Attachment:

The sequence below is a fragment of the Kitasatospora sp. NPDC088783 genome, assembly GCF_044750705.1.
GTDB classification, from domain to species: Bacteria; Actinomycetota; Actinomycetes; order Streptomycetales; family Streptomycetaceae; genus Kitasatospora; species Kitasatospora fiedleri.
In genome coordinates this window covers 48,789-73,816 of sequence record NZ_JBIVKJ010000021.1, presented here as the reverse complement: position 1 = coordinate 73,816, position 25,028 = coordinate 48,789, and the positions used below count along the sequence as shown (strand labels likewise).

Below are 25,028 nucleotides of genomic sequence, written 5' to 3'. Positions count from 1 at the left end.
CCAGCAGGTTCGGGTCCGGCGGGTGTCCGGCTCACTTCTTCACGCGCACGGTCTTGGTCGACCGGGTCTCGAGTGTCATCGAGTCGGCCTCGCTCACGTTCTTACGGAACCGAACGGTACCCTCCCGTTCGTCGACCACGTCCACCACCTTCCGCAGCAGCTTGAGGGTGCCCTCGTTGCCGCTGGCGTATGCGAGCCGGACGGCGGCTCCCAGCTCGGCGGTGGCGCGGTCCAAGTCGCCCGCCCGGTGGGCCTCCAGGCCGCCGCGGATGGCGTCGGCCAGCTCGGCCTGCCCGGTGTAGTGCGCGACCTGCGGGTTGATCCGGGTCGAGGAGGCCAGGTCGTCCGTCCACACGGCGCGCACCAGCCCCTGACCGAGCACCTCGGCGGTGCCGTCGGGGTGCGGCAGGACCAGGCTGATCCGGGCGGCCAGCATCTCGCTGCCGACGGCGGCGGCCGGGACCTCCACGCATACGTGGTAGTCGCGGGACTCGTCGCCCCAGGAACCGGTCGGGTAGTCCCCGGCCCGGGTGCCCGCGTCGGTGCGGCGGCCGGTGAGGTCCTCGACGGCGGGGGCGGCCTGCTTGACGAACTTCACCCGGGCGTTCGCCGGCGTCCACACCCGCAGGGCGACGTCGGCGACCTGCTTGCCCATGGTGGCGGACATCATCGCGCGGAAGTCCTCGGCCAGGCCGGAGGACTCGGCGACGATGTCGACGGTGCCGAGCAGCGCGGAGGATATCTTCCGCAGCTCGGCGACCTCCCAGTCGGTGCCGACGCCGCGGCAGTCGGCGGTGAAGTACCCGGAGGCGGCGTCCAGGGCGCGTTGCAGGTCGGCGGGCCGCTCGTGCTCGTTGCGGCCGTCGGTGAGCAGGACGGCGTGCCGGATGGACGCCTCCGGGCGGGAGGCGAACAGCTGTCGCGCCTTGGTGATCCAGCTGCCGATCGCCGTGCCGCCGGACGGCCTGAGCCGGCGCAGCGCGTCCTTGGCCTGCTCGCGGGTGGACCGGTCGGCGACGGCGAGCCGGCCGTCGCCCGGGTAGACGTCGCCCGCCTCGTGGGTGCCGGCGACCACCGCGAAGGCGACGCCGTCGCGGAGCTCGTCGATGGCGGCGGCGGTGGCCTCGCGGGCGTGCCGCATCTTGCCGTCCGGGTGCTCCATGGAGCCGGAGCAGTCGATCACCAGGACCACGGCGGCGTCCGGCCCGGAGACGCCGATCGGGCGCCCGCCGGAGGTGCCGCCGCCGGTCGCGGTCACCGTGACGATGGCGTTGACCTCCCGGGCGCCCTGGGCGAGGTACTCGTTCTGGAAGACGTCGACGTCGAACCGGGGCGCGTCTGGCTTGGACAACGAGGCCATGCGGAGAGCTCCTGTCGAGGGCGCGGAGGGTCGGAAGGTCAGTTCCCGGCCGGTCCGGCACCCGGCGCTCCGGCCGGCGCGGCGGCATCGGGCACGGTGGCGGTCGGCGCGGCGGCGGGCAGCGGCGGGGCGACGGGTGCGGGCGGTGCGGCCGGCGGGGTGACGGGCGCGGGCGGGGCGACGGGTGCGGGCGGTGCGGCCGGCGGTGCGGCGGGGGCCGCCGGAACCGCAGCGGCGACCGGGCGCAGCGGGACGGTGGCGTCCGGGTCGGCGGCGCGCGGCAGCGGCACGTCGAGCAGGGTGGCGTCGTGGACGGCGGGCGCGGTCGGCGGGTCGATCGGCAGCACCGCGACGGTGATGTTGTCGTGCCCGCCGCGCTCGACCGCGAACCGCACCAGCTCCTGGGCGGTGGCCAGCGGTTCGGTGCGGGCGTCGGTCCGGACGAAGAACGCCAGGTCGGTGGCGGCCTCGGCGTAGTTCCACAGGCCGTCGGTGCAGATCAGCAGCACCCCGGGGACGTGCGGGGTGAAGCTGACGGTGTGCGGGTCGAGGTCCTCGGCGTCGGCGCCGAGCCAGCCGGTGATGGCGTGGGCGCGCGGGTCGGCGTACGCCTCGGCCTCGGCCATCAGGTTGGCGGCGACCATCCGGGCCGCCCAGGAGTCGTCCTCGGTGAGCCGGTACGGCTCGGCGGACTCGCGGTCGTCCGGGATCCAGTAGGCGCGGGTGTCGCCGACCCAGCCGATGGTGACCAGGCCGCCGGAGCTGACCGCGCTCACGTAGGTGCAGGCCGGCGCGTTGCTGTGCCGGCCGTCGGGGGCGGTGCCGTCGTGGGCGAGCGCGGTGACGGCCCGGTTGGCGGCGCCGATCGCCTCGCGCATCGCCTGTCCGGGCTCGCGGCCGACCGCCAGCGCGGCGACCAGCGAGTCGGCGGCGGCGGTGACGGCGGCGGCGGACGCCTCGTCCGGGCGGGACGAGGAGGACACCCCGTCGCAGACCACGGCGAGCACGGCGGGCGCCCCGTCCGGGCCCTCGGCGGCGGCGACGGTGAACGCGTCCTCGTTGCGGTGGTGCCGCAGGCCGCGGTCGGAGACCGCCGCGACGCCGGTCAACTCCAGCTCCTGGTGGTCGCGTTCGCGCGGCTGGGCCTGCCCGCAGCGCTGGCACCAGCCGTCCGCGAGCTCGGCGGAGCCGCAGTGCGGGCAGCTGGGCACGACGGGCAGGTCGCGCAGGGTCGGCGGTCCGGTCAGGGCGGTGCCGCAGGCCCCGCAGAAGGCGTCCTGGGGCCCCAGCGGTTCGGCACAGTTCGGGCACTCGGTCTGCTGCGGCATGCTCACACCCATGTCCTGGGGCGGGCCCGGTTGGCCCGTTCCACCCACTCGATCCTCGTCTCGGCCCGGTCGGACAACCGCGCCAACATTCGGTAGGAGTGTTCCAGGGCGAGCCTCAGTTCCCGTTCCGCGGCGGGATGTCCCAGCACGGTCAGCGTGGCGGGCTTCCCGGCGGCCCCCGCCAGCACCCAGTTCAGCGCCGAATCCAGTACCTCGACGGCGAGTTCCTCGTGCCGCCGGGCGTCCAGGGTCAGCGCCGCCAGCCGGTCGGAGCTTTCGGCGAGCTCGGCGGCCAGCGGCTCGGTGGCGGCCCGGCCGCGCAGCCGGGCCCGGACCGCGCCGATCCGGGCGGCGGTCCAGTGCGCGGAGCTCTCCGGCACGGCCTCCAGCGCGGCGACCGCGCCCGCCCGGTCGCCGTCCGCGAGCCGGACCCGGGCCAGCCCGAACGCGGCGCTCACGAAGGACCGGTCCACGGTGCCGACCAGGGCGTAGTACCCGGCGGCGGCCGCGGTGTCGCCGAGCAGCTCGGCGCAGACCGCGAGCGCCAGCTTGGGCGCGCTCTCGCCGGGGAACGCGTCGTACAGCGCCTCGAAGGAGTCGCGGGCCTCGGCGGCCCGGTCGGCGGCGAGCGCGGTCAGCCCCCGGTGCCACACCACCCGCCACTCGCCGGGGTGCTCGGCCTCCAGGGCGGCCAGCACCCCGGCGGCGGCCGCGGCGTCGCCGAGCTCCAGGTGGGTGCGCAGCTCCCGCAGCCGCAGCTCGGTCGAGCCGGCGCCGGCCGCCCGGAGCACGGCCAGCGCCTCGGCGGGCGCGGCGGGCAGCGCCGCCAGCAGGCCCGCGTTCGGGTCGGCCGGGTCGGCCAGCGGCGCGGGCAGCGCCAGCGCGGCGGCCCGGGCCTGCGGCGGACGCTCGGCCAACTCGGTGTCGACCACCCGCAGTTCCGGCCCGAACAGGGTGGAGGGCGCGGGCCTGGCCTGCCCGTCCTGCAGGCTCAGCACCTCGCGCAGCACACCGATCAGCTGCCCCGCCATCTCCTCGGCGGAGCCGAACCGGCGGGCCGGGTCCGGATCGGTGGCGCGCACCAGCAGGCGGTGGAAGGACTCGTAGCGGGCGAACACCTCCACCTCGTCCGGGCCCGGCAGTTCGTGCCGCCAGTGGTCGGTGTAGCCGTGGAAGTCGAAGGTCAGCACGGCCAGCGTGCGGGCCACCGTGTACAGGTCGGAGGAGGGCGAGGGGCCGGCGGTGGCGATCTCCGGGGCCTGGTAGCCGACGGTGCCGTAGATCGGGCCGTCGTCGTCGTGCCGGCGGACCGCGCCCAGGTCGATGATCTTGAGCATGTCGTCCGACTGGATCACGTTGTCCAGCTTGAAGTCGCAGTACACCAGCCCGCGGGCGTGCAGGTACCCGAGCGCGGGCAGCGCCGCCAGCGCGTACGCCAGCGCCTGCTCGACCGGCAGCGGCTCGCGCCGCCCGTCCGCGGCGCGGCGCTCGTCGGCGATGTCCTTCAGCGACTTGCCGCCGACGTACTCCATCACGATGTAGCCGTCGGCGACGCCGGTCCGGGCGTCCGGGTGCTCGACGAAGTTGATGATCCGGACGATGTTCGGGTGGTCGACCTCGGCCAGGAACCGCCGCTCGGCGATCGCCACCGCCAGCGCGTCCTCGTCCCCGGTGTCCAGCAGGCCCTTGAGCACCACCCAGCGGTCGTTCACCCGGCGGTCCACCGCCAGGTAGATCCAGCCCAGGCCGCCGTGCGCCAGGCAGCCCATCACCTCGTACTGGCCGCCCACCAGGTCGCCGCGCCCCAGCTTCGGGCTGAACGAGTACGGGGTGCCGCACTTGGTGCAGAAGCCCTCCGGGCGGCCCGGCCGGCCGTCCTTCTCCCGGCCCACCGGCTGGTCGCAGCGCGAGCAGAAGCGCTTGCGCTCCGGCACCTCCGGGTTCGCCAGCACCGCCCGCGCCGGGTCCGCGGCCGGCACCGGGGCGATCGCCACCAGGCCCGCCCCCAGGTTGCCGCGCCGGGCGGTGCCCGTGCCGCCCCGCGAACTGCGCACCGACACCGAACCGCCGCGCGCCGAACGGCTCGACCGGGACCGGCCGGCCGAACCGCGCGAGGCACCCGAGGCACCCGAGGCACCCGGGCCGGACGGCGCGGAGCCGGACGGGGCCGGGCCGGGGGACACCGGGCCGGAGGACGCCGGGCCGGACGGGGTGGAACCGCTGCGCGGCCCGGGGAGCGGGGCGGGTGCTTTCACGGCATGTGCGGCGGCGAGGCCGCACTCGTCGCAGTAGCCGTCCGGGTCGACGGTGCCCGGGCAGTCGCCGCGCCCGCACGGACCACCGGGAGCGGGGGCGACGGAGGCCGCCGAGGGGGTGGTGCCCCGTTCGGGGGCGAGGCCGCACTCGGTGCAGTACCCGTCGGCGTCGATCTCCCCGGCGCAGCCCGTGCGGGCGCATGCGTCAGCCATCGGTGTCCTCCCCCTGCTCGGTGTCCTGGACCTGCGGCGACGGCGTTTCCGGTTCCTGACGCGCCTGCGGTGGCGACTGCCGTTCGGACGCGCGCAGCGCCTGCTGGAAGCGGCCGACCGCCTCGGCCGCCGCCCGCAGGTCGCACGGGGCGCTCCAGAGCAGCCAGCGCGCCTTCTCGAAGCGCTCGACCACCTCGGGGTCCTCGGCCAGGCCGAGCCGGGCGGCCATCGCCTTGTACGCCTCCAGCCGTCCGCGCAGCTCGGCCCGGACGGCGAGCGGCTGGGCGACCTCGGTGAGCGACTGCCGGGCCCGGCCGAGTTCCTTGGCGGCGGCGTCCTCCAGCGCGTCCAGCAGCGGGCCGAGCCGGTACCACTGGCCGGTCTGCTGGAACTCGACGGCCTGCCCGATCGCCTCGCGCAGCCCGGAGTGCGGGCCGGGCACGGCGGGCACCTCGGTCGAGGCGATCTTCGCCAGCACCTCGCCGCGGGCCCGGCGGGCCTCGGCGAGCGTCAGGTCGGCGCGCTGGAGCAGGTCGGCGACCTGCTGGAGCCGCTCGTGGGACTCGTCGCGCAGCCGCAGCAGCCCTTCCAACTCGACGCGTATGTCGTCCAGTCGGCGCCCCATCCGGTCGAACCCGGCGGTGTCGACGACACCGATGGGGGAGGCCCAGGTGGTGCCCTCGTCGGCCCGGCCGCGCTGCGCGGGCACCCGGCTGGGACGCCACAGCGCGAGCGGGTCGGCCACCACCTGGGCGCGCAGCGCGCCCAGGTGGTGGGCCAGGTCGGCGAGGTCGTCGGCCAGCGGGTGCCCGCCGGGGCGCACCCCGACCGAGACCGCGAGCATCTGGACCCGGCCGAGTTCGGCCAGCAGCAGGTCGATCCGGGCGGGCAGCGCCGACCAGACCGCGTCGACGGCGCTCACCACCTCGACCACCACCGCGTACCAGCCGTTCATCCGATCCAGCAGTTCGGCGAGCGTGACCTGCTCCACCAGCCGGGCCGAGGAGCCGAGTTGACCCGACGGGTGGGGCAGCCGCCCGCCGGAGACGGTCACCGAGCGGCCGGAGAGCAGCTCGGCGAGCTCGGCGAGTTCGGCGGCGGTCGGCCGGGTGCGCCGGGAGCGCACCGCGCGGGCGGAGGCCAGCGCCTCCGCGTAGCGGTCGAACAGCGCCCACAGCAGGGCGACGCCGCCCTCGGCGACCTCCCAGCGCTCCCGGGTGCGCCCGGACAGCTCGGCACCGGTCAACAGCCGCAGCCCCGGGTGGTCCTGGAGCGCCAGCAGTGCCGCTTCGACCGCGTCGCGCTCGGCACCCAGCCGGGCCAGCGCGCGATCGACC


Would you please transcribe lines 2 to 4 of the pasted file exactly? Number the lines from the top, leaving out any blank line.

GTDB classification, from domain to species: Bacteria; Actinomycetota; Actinomycetes; order Streptomycetales; family Streptomycetaceae; genus Kitasatospora; species Kitasatospora fiedleri.
In genome coordinates this window covers 48,789-73,816 of sequence record NZ_JBIVKJ010000021.1, presented here as the reverse complement: position 1 = coordinate 73,816, position 25,028 = coordinate 48,789, and the positions used below count along the sequence as shown (strand labels likewise).

Below are 25,028 nucleotides of genomic sequence, written 5' to 3'. Positions count from 1 at the left end.